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Get ready for the new board tray

By Paul Gander , 31-Oct-2012

Planned in-store trials of a new board tray design will show how the material can support differentiation and growth in the ready meals market, according to supplier Meadwestvaco (MWV).

'The pack plays nicely in the premium space'

'The pack plays nicely in the premium space'

US-based director of cookware packaging solutions Chris Brady said the firm's polyester-coated pressed paperboard SmartFare tray was both dual ovenable and hermetically sealable as modified atmosphere packaging (MAP).

MWV had already run through proof-of-concept trials in filling, sealing, distribution and retail in the UK. "Now we're in discussions regarding an extended three-to-four-month in-store trial," he said.

While frozen ready meals dominate the North American market, the UK is seen as the test bed for short shelf-life products. "The entire US chilled ready meals market is just one fifth the size of the UK's," Brady explained.

Price-wise, according to MWV, there will be a "slight premium" compared with plastics. "We'll probably be a bit cheaper than aluminium, but we don't want to chase the value ranges," Brady said. "The pack plays nicely in the premium space."

He drew a parallel with the MAP-capable board sandwich packs introduced a few years ago. "This enabled you to put a lot of branding and information on the outside. There was explosive growth in the premium segment," he said, arguing that a board tray offers similar opportunities.

At heatseal specialist Proseal, director Rob Hargreaves said trials run with the MWV pressed board tray achieved a hermetic seal.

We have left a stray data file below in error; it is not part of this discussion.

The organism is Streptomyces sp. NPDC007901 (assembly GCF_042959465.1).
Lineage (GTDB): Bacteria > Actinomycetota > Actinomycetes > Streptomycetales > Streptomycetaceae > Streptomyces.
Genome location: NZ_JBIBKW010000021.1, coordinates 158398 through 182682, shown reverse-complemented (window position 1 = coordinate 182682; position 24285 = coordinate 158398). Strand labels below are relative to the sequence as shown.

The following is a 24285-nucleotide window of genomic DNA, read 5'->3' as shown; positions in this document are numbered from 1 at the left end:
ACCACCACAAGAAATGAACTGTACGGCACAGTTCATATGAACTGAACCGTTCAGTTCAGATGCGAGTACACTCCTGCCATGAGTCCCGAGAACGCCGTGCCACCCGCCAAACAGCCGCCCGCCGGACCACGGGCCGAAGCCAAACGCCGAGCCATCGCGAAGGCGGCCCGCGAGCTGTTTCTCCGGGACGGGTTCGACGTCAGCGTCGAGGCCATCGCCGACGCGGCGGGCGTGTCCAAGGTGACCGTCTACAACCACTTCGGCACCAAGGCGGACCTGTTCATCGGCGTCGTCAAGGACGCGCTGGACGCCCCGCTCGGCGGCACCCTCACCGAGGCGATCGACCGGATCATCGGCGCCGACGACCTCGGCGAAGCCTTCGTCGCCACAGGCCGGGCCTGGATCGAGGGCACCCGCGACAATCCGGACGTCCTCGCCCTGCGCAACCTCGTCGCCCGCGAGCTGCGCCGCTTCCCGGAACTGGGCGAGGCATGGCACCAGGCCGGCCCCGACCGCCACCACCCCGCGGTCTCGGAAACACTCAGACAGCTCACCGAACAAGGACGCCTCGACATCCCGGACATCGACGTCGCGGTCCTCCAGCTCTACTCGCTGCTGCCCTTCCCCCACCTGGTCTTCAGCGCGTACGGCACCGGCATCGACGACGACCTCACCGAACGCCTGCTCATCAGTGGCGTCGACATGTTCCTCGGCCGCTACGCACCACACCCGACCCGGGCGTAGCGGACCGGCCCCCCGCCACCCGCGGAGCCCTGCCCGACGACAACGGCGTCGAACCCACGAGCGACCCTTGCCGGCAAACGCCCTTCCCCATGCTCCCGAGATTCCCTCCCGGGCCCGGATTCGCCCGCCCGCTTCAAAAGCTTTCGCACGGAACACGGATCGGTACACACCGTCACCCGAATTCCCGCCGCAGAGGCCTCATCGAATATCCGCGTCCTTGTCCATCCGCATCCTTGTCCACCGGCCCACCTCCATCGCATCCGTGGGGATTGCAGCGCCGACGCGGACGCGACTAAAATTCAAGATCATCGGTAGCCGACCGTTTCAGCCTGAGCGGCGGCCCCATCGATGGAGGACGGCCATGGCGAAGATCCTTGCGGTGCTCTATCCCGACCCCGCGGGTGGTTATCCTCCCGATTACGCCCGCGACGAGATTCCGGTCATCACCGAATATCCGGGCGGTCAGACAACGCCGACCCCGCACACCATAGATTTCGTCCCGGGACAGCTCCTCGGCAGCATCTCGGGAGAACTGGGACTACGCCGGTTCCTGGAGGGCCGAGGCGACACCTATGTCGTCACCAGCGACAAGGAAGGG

"Future demand for board trays will grow strongly," he said. Of the systems available, he added: "There's more than one way to skin a cat, and I don't think anyone's come up with the Holy Grail yet."

One of the issues has been the flexibility of different plastics. "There are polymers that we've consistently been able to heatseal on coated board, but they've tended not to be ovenable ones," says Hargreaves. Polyester, used on ovenable boards, creates a relatively inflexible surface for sealing.

Hargreaves' personal preference for folded board is for both practical and aesthetic reasons. "With pressed board, you need a lot of pressure at the forming stage to get out all the folds," he says. "And if you don't, you can end up getting a capillary action on them."

As the MWV example shows, hermetic seals are possible on pressed board.

Cost issues have stymied many projects involving ovenable, hermetically-sealed board trays. But Hargreaves believes that, in today's climate, more efficient packaging combined with retailer-driven environmental considerations will help ovenable fibre-based packs to carve out a substantial niche.

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